Rabbi Pinchas cried out to him in anguish: "Father Abraham! Why do you not enter my sukkah? What is my sin?"
Replied the patriarch: "I am the embodiment of Chessed, serving G-d through deeds of loving-kindness. Hospitality was my specialty. I will not join a table where there are no guests."
The crestfallen Rabbi Pinchas quickly re-ordered his priorities. He prayed that everything be restored to as it had been, and that he should find favor in the eyes of his fellows exactly as before. Again his prayer was answered. Within a short time, throngs of people were again finding their way to his door; seeking his guidance, asking his support, requesting his prayers, and beseeching his blessing. No longer could he devote all or even most of his time to his Torah-study, his prayer, and to his meditation. But thanks to his holy Sukkot guest, this was no longer seen as a problem.

Biographical Note: 
Rabbi Pinchas Shapiro of Koretz (1726-1791) was considered to be one of the two most pre-eminent followers of the Chassidism's founder, RabbiIsrael Baal Shem Tov (along with Rabbi Israel's successor the Maggid of Mezritch).

Reb Pinchas learned the hard way-even something as admirable as Torah study cannot be the sole antidote to life.  Our lives are lived in the context of people. Isolation is not a good thing. A our sukkah –our place of peace-is not a cave to hide from the world, in isolation but only a place of peace with others. A place of simple encounter –the encounter with the Divine and humanity.  As Martin Buber the Jewish philosopher might put it –a place for an I – Thou relationship.  The simple sukkah, no McMansion is a place of simple beauty-so that the beauty of relationship can take root in the shared meal, the shared conversation that is without distraction of things and material wealth.  The way we beautify the mitzvah of sukkah-is by inviting guests to share in this simple striking way of being for the week.  The concept of beautifying a mitzvah is known as Hiddur Mitzvah.  Glorifying or beautifying everything we do in service of the Divine Holy One.  That is why we decorate our simple booth.  That is why we buy a beautiful and unblemished etrog.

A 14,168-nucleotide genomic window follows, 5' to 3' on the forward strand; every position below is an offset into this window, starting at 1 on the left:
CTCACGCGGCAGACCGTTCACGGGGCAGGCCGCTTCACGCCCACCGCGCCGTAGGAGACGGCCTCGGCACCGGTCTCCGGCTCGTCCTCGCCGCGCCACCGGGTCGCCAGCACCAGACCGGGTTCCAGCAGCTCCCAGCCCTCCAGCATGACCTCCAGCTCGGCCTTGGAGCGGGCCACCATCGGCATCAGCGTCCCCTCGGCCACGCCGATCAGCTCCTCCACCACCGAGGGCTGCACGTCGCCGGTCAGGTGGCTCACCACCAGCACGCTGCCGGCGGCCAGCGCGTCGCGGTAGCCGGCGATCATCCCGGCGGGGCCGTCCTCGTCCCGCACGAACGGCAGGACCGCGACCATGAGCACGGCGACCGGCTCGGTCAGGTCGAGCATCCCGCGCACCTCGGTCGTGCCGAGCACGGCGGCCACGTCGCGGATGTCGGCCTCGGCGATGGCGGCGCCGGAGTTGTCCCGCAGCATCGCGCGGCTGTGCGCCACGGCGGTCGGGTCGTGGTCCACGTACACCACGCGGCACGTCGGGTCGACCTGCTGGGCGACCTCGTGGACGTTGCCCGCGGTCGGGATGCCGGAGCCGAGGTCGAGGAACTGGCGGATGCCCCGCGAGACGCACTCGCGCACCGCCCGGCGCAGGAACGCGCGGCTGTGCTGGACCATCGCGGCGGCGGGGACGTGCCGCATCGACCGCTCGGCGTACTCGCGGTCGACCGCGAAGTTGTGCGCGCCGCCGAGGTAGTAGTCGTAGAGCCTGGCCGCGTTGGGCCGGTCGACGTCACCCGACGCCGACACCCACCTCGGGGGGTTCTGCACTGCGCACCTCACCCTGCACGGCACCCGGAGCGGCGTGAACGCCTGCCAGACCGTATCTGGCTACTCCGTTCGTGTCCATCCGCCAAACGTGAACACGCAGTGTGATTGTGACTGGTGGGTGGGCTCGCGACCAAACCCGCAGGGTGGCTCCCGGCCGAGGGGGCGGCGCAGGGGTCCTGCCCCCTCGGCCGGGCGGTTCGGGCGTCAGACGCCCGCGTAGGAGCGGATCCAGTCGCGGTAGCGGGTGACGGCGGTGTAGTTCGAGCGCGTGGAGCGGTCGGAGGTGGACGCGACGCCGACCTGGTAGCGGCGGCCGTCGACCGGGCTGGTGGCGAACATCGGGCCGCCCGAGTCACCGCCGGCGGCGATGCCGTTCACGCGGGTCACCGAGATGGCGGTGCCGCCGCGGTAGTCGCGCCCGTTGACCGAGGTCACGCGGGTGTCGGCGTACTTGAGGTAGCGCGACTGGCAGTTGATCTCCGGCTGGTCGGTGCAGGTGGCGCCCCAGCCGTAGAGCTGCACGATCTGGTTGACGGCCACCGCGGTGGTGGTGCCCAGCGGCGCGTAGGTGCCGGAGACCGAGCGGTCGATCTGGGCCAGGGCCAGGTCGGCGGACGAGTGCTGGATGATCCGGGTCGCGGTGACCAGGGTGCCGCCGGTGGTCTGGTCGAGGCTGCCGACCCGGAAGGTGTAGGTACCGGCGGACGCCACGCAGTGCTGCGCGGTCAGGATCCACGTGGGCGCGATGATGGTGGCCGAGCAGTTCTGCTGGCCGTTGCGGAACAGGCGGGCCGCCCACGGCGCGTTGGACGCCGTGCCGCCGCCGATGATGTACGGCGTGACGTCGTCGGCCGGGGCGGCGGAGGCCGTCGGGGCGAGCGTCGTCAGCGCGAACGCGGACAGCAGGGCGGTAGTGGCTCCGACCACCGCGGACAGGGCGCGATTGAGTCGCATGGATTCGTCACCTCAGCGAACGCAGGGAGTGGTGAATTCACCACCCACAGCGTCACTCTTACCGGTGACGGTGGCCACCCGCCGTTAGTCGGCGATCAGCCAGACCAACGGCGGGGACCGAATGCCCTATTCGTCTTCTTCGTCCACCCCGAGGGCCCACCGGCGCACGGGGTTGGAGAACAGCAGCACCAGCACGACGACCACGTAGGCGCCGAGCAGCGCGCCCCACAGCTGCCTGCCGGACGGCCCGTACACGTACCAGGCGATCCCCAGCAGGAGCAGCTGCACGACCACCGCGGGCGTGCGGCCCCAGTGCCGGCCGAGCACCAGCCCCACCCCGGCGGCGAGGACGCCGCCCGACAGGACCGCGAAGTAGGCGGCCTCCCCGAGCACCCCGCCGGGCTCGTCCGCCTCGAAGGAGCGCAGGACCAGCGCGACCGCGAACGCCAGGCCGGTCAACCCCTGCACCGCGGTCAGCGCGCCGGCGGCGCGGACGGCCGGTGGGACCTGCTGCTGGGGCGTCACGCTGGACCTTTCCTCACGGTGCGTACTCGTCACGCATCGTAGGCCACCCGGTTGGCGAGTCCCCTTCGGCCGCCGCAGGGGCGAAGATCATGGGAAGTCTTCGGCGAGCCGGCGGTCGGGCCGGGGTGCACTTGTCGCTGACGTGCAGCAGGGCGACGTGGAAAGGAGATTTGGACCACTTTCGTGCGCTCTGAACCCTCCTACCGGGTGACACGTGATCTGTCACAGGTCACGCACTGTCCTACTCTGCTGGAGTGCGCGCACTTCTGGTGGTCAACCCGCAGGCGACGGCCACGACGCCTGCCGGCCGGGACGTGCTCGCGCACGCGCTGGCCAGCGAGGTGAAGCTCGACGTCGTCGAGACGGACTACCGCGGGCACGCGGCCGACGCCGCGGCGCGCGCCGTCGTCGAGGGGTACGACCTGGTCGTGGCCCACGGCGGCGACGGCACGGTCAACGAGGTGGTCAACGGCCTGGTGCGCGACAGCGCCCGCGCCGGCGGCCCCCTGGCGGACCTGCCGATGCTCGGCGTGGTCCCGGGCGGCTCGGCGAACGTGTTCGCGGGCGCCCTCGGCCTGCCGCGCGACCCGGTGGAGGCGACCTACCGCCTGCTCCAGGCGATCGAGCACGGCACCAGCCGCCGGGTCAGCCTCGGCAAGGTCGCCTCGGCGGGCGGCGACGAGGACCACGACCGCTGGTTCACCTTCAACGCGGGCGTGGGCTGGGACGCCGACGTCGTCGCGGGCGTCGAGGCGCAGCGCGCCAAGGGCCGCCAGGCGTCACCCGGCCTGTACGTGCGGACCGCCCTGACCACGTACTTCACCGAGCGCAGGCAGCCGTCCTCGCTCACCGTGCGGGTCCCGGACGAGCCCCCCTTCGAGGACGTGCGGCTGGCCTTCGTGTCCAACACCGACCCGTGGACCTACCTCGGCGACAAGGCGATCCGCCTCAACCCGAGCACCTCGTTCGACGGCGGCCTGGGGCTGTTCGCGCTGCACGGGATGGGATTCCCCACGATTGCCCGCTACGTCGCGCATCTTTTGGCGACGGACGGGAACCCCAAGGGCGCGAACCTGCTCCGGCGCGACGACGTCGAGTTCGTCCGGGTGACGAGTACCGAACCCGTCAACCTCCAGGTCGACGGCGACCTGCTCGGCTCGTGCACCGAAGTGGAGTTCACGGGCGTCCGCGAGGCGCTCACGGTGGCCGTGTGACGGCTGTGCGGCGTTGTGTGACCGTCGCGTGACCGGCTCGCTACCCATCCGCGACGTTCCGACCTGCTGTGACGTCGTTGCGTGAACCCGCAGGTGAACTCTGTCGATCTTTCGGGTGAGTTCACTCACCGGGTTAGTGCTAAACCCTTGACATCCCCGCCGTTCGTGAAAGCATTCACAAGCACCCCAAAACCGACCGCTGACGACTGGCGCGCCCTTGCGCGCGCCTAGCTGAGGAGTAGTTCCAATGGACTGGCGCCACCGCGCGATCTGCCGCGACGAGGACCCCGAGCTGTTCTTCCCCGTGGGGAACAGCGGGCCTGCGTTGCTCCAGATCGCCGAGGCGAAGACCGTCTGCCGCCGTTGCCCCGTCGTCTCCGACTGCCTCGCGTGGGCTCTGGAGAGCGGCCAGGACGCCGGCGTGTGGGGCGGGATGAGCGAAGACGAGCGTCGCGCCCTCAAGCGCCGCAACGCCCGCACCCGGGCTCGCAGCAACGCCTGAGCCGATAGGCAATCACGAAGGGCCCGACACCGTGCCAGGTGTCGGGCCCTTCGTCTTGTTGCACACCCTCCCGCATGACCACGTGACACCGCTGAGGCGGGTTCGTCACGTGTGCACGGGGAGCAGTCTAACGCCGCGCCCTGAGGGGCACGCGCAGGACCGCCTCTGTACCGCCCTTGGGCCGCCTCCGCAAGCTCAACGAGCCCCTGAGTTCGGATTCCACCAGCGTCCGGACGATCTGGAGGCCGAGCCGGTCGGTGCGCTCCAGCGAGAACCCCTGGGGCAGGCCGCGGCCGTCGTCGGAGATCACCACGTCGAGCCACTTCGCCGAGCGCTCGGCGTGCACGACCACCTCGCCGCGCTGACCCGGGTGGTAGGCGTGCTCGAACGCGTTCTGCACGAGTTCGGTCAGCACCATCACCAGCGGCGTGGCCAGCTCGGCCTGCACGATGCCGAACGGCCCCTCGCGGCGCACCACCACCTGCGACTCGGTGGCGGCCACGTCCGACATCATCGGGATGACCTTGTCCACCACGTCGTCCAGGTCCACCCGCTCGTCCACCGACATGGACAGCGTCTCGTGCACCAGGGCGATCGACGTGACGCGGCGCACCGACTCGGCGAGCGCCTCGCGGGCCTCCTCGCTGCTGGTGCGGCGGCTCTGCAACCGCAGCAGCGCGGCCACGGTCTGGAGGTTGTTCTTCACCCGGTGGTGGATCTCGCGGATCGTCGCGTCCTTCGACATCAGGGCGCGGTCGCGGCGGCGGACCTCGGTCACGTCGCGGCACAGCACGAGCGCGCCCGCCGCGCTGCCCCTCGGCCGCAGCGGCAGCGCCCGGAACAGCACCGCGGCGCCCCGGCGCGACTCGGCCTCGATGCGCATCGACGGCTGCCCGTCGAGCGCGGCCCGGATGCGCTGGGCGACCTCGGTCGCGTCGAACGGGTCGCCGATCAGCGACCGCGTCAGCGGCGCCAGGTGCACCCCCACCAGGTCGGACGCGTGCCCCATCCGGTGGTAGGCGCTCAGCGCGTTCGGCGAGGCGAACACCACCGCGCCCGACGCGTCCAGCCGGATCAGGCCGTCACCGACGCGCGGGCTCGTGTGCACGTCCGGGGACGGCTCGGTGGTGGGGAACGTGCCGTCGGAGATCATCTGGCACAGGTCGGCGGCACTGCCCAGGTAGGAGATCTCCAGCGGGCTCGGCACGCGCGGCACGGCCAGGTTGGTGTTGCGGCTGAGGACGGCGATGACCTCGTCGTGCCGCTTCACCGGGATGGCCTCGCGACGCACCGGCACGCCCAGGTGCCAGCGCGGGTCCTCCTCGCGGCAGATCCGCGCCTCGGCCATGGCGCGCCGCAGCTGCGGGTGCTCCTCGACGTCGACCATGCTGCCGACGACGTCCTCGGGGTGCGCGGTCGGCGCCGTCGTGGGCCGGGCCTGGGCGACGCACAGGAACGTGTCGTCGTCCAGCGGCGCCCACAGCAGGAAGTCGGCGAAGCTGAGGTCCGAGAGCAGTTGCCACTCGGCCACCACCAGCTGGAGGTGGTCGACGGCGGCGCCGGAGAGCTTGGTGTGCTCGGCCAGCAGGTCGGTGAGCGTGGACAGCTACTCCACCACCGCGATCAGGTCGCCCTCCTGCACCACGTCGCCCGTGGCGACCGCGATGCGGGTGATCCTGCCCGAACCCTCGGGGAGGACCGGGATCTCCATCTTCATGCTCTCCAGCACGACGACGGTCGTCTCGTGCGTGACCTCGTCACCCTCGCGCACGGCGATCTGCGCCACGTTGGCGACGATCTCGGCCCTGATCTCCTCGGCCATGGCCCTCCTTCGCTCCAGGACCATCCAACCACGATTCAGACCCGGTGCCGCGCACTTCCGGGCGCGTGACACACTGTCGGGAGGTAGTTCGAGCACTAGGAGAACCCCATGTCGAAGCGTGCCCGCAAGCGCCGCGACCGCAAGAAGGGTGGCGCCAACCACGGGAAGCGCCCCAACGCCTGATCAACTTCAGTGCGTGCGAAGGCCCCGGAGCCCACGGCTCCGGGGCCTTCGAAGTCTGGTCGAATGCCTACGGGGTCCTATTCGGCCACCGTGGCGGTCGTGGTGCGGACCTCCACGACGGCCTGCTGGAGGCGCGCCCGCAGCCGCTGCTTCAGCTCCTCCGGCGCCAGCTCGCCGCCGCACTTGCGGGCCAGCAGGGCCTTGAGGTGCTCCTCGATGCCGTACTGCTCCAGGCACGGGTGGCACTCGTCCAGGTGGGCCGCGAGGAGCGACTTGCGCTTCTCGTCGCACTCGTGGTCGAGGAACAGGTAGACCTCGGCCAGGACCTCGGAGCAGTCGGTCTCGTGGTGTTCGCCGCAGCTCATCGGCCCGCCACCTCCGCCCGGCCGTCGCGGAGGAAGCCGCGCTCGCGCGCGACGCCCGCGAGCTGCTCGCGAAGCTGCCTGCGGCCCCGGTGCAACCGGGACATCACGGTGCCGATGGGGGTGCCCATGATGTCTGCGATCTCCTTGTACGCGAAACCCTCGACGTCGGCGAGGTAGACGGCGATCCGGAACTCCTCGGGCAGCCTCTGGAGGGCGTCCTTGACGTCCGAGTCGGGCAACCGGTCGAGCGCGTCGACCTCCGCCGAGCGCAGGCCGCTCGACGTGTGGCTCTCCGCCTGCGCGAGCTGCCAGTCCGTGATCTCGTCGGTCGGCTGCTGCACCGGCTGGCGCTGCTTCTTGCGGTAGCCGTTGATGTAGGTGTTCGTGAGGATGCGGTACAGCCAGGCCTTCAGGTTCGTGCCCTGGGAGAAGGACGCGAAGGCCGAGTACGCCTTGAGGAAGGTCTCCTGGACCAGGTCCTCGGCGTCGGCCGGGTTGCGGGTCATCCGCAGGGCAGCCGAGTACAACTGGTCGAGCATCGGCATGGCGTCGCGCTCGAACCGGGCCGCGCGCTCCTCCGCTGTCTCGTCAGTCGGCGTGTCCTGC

Here is a lesson about the importance of what real beauty is in Jewish tradition.  The beauty of the Jewish people acting together.   
Hidur Mitzvah.—the glory of the mitzvah.

A Beautiful Etrog


Each Sukkot morning, after performing the mitzvah of taking the “Four Kinds,” the previous Lubavitcher Rebbe, Rabbi Yosef Yitzchak Schneersohn, would allow all who wished to do so to use his lulav and etrog. Many chassidim availed themselves of the opportunity, though they had a set of “Four Kinds” of their own, regarding it as a great privilege to perform the mitzvah with their Rebbe’s set.
One day, after the Rebbe’s etrog was returned to him bruised and stained from being handled by hundreds of hands, one of his chassidim said to him: “Why do you allow so many people to use your etrog? Look at what has happened to it! It has lost its hiddur (beauty)!” [1]
“Why,” replied Rabbi Yosef Yitzchak, “this is the most beautiful etrog in the world! What greater hiddur can there be for an etrog than the fact that hundreds of Jews have performed a mitzvah with it?”

The beauty is in the simplicity. In the sharing. In the people.  That is what makes this zman simchateinu-season of our joy.  The simple joy of being with those you care about.  Make sure you enjoy friends and family this week. For they are what really count.